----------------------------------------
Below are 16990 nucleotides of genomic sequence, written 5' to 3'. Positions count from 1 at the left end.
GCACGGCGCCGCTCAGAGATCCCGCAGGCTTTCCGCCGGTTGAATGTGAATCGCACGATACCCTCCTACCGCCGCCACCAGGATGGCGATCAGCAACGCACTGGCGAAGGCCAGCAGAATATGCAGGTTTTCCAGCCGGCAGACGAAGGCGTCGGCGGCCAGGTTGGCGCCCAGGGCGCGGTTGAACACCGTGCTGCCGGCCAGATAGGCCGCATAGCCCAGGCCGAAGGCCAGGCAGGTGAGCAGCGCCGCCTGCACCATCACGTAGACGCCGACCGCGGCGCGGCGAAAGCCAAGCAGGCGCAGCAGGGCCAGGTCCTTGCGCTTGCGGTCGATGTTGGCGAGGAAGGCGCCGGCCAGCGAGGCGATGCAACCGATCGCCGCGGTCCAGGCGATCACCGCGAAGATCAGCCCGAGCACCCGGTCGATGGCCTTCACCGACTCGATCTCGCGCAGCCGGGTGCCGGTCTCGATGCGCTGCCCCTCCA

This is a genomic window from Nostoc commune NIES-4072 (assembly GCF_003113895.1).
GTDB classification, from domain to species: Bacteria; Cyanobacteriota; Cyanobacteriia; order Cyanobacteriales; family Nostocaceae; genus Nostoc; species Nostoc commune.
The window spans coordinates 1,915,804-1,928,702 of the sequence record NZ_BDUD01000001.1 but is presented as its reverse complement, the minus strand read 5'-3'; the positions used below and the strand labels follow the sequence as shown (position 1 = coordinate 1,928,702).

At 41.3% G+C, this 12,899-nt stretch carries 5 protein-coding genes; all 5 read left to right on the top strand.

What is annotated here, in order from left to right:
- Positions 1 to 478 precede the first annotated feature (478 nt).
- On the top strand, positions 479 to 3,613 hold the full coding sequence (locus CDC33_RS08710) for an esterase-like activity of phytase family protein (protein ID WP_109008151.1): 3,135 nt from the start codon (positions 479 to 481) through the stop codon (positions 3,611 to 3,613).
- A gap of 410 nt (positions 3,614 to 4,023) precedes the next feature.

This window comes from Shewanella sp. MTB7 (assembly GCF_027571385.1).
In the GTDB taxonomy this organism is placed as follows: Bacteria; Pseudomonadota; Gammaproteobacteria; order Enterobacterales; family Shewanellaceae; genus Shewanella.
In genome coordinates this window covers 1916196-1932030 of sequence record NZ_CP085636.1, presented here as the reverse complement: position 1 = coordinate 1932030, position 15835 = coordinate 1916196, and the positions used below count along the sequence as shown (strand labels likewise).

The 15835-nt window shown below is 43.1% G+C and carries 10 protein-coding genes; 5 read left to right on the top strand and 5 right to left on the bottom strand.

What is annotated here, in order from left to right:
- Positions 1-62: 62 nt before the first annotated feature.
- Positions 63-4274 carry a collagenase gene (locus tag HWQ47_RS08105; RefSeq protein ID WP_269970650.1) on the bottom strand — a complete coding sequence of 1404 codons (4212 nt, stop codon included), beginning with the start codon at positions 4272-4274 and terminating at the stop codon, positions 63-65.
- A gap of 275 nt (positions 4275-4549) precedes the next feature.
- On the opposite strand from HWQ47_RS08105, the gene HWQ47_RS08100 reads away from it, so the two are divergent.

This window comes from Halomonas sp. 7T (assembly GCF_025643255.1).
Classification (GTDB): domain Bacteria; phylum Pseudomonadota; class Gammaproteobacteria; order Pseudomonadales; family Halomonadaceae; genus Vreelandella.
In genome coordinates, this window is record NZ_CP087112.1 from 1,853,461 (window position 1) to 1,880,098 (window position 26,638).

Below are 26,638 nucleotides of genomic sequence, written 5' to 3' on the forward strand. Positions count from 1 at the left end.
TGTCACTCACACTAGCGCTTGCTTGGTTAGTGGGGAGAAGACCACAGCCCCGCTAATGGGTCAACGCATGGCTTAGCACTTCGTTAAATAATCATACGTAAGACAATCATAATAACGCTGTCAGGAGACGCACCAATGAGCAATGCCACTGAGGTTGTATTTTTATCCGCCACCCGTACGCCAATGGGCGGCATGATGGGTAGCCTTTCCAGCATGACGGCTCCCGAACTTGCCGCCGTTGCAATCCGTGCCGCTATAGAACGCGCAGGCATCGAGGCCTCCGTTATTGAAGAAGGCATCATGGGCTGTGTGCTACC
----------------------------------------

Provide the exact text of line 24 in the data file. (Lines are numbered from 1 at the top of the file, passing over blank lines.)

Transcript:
TGTCACTCACACTAGCGCTTGCTTGGTTAGTGGGGAGAAGACCACAGCCCCGCTAATGGGTCAACGCATGGCTTAGCACTTCGTTAAATAATCATACGTAAGACAATCATAATAACGCTGTCAGGAGACGCACCAATGAGCAATGCCACTGAGGTTGTATTTTTATCCGCCACCCGTACGCCAATGGGCGGCATGATGGGTAGCCTTTCCAGCATGACGGCTCCCGAACTTGCCGCCGTTGCAATCCGTGCCGCTATAGAACGCGCAGGCATCGAGGCCTCCGTTATTGAAGAAGGCATCATGGGCTGTGTGCTACC